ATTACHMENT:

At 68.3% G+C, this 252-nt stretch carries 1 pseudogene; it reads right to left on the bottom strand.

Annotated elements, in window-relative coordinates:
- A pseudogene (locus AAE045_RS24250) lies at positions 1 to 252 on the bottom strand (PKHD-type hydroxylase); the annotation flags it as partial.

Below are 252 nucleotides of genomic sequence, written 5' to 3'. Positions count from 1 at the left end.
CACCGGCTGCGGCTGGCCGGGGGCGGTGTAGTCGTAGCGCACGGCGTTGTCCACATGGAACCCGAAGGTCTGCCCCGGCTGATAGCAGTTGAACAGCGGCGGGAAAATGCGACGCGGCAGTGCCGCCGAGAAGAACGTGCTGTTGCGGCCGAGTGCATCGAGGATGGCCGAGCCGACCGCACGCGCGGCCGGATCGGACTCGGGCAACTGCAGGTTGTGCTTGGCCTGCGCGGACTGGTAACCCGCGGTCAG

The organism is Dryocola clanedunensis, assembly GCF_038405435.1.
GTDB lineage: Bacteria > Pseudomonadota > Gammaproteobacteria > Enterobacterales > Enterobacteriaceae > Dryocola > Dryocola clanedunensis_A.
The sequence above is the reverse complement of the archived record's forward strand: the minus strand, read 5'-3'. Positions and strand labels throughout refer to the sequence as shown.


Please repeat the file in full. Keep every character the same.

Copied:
At 68.3% G+C, this 252-nt stretch carries 1 pseudogene; it reads right to left on the bottom strand.

Annotated elements, in window-relative coordinates:
- A pseudogene (locus AAE045_RS24250) lies at positions 1 to 252 on the bottom strand (PKHD-type hydroxylase); the annotation flags it as partial.

Below are 252 nucleotides of genomic sequence, written 5' to 3'. Positions count from 1 at the left end.
CACCGGCTGCGGCTGGCCGGGGGCGGTGTAGTCGTAGCGCACGGCGTTGTCCACATGGAACCCGAAGGTCTGCCCCGGCTGATAGCAGTTGAACAGCGGCGGGAAAATGCGACGCGGCAGTGCCGCCGAGAAGAACGTGCTGTTGCGGCCGAGTGCATCGAGGATGGCCGAGCCGACCGCACGCGCGGCCGGATCGGACTCGGGCAACTGCAGGTTGTGCTTGGCCTGCGCGGACTGGTAACCCGCGGTCAG

The organism is Dryocola clanedunensis, assembly GCF_038405435.1.
GTDB lineage: Bacteria > Pseudomonadota > Gammaproteobacteria > Enterobacterales > Enterobacteriaceae > Dryocola > Dryocola clanedunensis_A.
The sequence above is the reverse complement of the archived record's forward strand: the minus strand, read 5'-3'. Positions and strand labels throughout refer to the sequence as shown.